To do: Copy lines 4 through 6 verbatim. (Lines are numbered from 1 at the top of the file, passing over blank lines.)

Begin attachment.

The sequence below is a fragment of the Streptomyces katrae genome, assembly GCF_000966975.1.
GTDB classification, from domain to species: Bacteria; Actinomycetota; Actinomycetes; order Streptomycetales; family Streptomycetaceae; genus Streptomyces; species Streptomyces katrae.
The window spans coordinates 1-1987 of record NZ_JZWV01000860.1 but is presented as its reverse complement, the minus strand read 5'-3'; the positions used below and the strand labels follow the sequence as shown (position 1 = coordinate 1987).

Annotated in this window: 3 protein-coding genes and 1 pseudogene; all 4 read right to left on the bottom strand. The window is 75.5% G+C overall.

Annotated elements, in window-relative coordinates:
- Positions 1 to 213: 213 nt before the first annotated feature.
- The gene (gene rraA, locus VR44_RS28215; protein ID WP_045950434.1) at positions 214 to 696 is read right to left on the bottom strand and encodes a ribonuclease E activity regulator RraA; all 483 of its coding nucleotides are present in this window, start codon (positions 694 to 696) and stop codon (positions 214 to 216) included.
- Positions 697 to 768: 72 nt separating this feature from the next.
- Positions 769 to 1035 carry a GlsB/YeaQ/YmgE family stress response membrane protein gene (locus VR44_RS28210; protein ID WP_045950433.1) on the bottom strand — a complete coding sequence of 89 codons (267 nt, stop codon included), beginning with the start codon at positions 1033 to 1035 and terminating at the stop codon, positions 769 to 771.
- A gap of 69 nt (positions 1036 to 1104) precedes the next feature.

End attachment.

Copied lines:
Annotated in this window: 3 protein-coding genes and 1 pseudogene; all 4 read right to left on the bottom strand. The window is 75.5% G+C overall.

Annotated elements, in window-relative coordinates:
- Positions 1 to 213: 213 nt before the first annotated feature.